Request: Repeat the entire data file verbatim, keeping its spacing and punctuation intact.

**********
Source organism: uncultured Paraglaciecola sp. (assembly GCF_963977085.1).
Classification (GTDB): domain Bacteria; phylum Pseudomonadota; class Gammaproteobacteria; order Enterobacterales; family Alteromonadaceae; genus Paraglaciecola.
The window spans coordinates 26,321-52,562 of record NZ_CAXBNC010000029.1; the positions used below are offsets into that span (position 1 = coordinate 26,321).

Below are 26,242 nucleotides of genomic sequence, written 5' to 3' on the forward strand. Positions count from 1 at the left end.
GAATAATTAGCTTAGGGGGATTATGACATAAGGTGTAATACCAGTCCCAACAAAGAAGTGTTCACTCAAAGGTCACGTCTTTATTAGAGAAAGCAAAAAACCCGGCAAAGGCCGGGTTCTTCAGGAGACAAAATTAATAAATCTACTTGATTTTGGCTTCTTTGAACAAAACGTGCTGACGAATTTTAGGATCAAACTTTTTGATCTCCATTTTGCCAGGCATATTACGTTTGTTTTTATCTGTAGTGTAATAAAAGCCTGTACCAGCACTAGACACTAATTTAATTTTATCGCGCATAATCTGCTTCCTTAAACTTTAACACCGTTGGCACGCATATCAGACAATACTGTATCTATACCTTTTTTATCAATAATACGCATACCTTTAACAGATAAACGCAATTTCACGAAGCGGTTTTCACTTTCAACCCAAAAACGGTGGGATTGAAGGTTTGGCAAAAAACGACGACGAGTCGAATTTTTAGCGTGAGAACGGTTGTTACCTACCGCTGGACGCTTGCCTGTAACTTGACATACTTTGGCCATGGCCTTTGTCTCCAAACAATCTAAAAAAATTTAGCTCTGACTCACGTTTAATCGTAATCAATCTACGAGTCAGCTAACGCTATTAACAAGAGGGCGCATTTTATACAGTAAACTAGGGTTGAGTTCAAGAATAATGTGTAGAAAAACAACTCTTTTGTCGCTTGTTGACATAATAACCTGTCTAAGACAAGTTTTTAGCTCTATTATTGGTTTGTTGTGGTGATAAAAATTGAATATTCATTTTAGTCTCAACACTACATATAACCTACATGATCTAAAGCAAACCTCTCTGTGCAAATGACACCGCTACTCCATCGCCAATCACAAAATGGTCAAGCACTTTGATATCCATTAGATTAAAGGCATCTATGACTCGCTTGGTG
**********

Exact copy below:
Source organism: uncultured Paraglaciecola sp. (assembly GCF_963977085.1).
Classification (GTDB): domain Bacteria; phylum Pseudomonadota; class Gammaproteobacteria; order Enterobacterales; family Alteromonadaceae; genus Paraglaciecola.
The window spans coordinates 26,321-52,562 of record NZ_CAXBNC010000029.1; the positions used below are offsets into that span (position 1 = coordinate 26,321).

Below are 26,242 nucleotides of genomic sequence, written 5' to 3' on the forward strand. Positions count from 1 at the left end.
GAATAATTAGCTTAGGGGGATTATGACATAAGGTGTAATACCAGTCCCAACAAAGAAGTGTTCACTCAAAGGTCACGTCTTTATTAGAGAAAGCAAAAAACCCGGCAAAGGCCGGGTTCTTCAGGAGACAAAATTAATAAATCTACTTGATTTTGGCTTCTTTGAACAAAACGTGCTGACGAATTTTAGGATCAAACTTTTTGATCTCCATTTTGCCAGGCATATTACGTTTGTTTTTATCTGTAGTGTAATAAAAGCCTGTACCAGCACTAGACACTAATTTAATTTTATCGCGCATAATCTGCTTCCTTAAACTTTAACACCGTTGGCACGCATATCAGACAATACTGTATCTATACCTTTTTTATCAATAATACGCATACCTTTAACAGATAAACGCAATTTCACGAAGCGGTTTTCACTTTCAACCCAAAAACGGTGGGATTGAAGGTTTGGCAAAAAACGACGACGAGTCGAATTTTTAGCGTGAGAACGGTTGTTACCTACCGCTGGACGCTTGCCTGTAACTTGACATACTTTGGCCATGGCCTTTGTCTCCAAACAATCTAAAAAAATTTAGCTCTGACTCACGTTTAATCGTAATCAATCTACGAGTCAGCTAACGCTATTAACAAGAGGGCGCATTTTATACAGTAAACTAGGGTTGAGTTCAAGAATAATGTGTAGAAAAACAACTCTTTTGTCGCTTGTTGACATAATAACCTGTCTAAGACAAGTTTTTAGCTCTATTATTGGTTTGTTGTGGTGATAAAAATTGAATATTCATTTTAGTCTCAACACTACATATAACCTACATGATCTAAAGCAAACCTCTCTGTGCAAATGACACCGCTACTCCATCGCCAATCACAAAATGGTCAAGCACTTTGATATCCATTAGATTAAAGGCATCTATGACTCGCTTGGTG